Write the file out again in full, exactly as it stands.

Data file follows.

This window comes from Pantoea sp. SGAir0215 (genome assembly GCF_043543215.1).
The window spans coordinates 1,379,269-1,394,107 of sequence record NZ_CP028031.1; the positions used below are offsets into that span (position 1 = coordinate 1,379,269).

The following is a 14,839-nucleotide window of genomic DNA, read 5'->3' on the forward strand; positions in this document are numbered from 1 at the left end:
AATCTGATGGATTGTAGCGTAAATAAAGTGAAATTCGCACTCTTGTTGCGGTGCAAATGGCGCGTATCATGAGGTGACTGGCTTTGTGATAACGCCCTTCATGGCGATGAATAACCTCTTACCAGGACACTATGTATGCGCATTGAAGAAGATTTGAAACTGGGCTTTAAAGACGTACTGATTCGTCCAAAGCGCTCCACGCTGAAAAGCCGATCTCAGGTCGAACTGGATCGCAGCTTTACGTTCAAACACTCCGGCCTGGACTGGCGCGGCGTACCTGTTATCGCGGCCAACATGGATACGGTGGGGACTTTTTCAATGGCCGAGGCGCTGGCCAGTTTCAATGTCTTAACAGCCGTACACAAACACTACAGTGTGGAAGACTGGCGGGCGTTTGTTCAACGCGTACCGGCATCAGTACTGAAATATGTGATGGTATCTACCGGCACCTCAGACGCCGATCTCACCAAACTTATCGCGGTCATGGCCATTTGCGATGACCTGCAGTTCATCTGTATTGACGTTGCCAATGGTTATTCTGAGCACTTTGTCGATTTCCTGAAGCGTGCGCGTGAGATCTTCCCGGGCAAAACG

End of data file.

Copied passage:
This window comes from Pantoea sp. SGAir0215 (genome assembly GCF_043543215.1).
The window spans coordinates 1,379,269-1,394,107 of sequence record NZ_CP028031.1; the positions used below are offsets into that span (position 1 = coordinate 1,379,269).

The following is a 14,839-nucleotide window of genomic DNA, read 5'->3' on the forward strand; positions in this document are numbered from 1 at the left end:
AATCTGATGGATTGTAGCGTAAATAAAGTGAAATTCGCACTCTTGTTGCGGTGCAAATGGCGCGTATCATGAGGTGACTGGCTTTGTGATAACGCCCTTCATGGCGATGAATAACCTCTTACCAGGACACTATGTATGCGCATTGAAGAAGATTTGAAACTGGGCTTTAAAGACGTACTGATTCGTCCAAAGCGCTCCACGCTGAAAAGCCGATCTCAGGTCGAACTGGATCGCAGCTTTACGTTCAAACACTCCGGCCTGGACTGGCGCGGCGTACCTGTTATCGCGGCCAACATGGATACGGTGGGGACTTTTTCAATGGCCGAGGCGCTGGCCAGTTTCAATGTCTTAACAGCCGTACACAAACACTACAGTGTGGAAGACTGGCGGGCGTTTGTTCAACGCGTACCGGCATCAGTACTGAAATATGTGATGGTATCTACCGGCACCTCAGACGCCGATCTCACCAAACTTATCGCGGTCATGGCCATTTGCGATGACCTGCAGTTCATCTGTATTGACGTTGCCAATGGTTATTCTGAGCACTTTGTCGATTTCCTGAAGCGTGCGCGTGAGATCTTCCCGGGCAAAACG